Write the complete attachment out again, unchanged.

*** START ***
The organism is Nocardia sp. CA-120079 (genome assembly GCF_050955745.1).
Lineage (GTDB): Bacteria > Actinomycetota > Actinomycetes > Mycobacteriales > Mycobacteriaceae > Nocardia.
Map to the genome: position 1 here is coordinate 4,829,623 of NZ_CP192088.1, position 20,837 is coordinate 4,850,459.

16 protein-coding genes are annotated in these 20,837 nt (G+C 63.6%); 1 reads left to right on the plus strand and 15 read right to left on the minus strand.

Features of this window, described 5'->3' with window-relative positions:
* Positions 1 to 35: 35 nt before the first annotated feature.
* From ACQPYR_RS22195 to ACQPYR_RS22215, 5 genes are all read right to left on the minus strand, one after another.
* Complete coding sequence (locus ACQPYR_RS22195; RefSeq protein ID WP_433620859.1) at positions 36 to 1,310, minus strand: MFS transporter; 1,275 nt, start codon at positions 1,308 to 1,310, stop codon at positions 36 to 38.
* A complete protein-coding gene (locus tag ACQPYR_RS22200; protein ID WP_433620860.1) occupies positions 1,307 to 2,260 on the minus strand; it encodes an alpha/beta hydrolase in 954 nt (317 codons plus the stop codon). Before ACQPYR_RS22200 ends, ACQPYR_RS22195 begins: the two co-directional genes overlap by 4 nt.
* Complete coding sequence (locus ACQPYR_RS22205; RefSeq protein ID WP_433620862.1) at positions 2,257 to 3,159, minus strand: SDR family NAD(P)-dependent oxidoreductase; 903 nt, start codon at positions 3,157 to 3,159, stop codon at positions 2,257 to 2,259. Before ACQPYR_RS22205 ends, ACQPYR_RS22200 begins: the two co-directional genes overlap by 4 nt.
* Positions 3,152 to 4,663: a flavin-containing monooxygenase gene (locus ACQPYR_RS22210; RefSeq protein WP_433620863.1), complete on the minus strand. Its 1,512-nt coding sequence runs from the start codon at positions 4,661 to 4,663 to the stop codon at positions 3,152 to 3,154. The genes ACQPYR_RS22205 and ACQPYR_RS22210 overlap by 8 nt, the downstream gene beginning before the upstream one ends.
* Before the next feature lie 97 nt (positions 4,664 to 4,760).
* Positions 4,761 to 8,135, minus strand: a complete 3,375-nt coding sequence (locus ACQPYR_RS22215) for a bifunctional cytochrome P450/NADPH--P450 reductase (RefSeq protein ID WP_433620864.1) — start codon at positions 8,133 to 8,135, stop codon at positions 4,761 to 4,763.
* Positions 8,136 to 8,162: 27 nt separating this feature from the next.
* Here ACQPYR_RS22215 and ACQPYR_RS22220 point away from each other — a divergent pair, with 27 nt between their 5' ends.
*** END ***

The organism is Nocardia sp. CA-120079 (genome assembly GCF_050955745.1).
Lineage (GTDB): Bacteria > Actinomycetota > Actinomycetes > Mycobacteriales > Mycobacteriaceae > Nocardia.
Map to the genome: position 1 here is coordinate 4,829,623 of NZ_CP192088.1, position 20,837 is coordinate 4,850,459.

16 protein-coding genes are annotated in these 20,837 nt (G+C 63.6%); 1 reads left to right on the plus strand and 15 read right to left on the minus strand.

Features of this window, described 5'->3' with window-relative positions:
* Positions 1 to 35: 35 nt before the first annotated feature.
* From ACQPYR_RS22195 to ACQPYR_RS22215, 5 genes are all read right to left on the minus strand, one after another.
* Complete coding sequence (locus ACQPYR_RS22195; RefSeq protein ID WP_433620859.1) at positions 36 to 1,310, minus strand: MFS transporter; 1,275 nt, start codon at positions 1,308 to 1,310, stop codon at positions 36 to 38.
* A complete protein-coding gene (locus tag ACQPYR_RS22200; protein ID WP_433620860.1) occupies positions 1,307 to 2,260 on the minus strand; it encodes an alpha/beta hydrolase in 954 nt (317 codons plus the stop codon). Before ACQPYR_RS22200 ends, ACQPYR_RS22195 begins: the two co-directional genes overlap by 4 nt.
* Complete coding sequence (locus ACQPYR_RS22205; RefSeq protein ID WP_433620862.1) at positions 2,257 to 3,159, minus strand: SDR family NAD(P)-dependent oxidoreductase; 903 nt, start codon at positions 3,157 to 3,159, stop codon at positions 2,257 to 2,259. Before ACQPYR_RS22205 ends, ACQPYR_RS22200 begins: the two co-directional genes overlap by 4 nt.
* Positions 3,152 to 4,663: a flavin-containing monooxygenase gene (locus ACQPYR_RS22210; RefSeq protein WP_433620863.1), complete on the minus strand. Its 1,512-nt coding sequence runs from the start codon at positions 4,661 to 4,663 to the stop codon at positions 3,152 to 3,154. The genes ACQPYR_RS22205 and ACQPYR_RS22210 overlap by 8 nt, the downstream gene beginning before the upstream one ends.
* Before the next feature lie 97 nt (positions 4,664 to 4,760).
* Positions 4,761 to 8,135, minus strand: a complete 3,375-nt coding sequence (locus ACQPYR_RS22215) for a bifunctional cytochrome P450/NADPH--P450 reductase (RefSeq protein ID WP_433620864.1) — start codon at positions 8,133 to 8,135, stop codon at positions 4,761 to 4,763.
* Positions 8,136 to 8,162: 27 nt separating this feature from the next.
* Here ACQPYR_RS22215 and ACQPYR_RS22220 point away from each other — a divergent pair, with 27 nt between their 5' ends.